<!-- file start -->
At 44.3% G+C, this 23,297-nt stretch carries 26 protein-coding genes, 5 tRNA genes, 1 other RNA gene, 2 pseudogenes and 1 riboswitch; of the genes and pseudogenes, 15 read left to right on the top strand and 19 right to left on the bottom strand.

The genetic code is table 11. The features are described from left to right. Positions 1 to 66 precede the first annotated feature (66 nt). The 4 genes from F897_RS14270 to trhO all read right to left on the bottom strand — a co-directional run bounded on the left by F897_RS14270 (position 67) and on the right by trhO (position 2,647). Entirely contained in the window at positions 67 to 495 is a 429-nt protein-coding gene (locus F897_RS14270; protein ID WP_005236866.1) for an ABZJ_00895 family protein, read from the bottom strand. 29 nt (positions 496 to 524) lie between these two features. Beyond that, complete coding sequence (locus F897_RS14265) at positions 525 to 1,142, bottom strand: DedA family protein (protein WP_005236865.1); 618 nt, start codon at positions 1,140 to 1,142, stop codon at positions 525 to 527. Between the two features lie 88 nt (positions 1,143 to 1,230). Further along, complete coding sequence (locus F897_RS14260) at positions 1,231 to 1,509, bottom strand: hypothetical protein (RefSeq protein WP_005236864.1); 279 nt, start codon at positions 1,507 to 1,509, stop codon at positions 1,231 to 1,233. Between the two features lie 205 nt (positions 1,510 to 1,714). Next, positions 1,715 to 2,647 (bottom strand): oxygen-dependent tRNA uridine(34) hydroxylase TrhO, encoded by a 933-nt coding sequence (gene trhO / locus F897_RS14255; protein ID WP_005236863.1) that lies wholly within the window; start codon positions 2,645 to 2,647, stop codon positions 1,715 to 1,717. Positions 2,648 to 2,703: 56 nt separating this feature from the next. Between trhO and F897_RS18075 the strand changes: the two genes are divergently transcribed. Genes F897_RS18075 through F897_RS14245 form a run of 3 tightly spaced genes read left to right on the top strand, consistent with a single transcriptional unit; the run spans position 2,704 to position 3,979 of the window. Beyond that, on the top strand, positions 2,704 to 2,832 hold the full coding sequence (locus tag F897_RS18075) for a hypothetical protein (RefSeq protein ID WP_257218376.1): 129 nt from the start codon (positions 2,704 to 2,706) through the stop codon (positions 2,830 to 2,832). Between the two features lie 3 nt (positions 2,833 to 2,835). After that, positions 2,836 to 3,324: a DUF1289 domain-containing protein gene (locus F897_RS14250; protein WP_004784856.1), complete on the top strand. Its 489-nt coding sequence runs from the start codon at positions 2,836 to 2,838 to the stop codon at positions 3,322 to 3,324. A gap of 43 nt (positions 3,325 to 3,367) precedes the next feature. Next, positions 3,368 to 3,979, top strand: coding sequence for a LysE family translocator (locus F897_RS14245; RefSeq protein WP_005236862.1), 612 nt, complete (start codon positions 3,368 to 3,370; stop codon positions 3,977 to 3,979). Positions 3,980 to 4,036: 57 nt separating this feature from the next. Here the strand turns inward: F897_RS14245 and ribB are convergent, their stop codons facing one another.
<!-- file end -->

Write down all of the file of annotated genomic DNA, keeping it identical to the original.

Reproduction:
At 44.3% G+C, this 23,297-nt stretch carries 26 protein-coding genes, 5 tRNA genes, 1 other RNA gene, 2 pseudogenes and 1 riboswitch; of the genes and pseudogenes, 15 read left to right on the top strand and 19 right to left on the bottom strand.

The genetic code is table 11. The features are described from left to right. Positions 1 to 66 precede the first annotated feature (66 nt). The 4 genes from F897_RS14270 to trhO all read right to left on the bottom strand — a co-directional run bounded on the left by F897_RS14270 (position 67) and on the right by trhO (position 2,647). Entirely contained in the window at positions 67 to 495 is a 429-nt protein-coding gene (locus F897_RS14270; protein ID WP_005236866.1) for an ABZJ_00895 family protein, read from the bottom strand. 29 nt (positions 496 to 524) lie between these two features. Beyond that, complete coding sequence (locus F897_RS14265) at positions 525 to 1,142, bottom strand: DedA family protein (protein WP_005236865.1); 618 nt, start codon at positions 1,140 to 1,142, stop codon at positions 525 to 527. Between the two features lie 88 nt (positions 1,143 to 1,230). Further along, complete coding sequence (locus F897_RS14260) at positions 1,231 to 1,509, bottom strand: hypothetical protein (RefSeq protein WP_005236864.1); 279 nt, start codon at positions 1,507 to 1,509, stop codon at positions 1,231 to 1,233. Between the two features lie 205 nt (positions 1,510 to 1,714). Next, positions 1,715 to 2,647 (bottom strand): oxygen-dependent tRNA uridine(34) hydroxylase TrhO, encoded by a 933-nt coding sequence (gene trhO / locus F897_RS14255; protein ID WP_005236863.1) that lies wholly within the window; start codon positions 2,645 to 2,647, stop codon positions 1,715 to 1,717. Positions 2,648 to 2,703: 56 nt separating this feature from the next. Between trhO and F897_RS18075 the strand changes: the two genes are divergently transcribed. Genes F897_RS18075 through F897_RS14245 form a run of 3 tightly spaced genes read left to right on the top strand, consistent with a single transcriptional unit; the run spans position 2,704 to position 3,979 of the window. Beyond that, on the top strand, positions 2,704 to 2,832 hold the full coding sequence (locus tag F897_RS18075) for a hypothetical protein (RefSeq protein ID WP_257218376.1): 129 nt from the start codon (positions 2,704 to 2,706) through the stop codon (positions 2,830 to 2,832). Between the two features lie 3 nt (positions 2,833 to 2,835). After that, positions 2,836 to 3,324: a DUF1289 domain-containing protein gene (locus F897_RS14250; protein WP_004784856.1), complete on the top strand. Its 489-nt coding sequence runs from the start codon at positions 2,836 to 2,838 to the stop codon at positions 3,322 to 3,324. A gap of 43 nt (positions 3,325 to 3,367) precedes the next feature. Next, positions 3,368 to 3,979, top strand: coding sequence for a LysE family translocator (locus F897_RS14245; RefSeq protein WP_005236862.1), 612 nt, complete (start codon positions 3,368 to 3,370; stop codon positions 3,977 to 3,979). Positions 3,980 to 4,036: 57 nt separating this feature from the next. Here the strand turns inward: F897_RS14245 and ribB are convergent, their stop codons facing one another.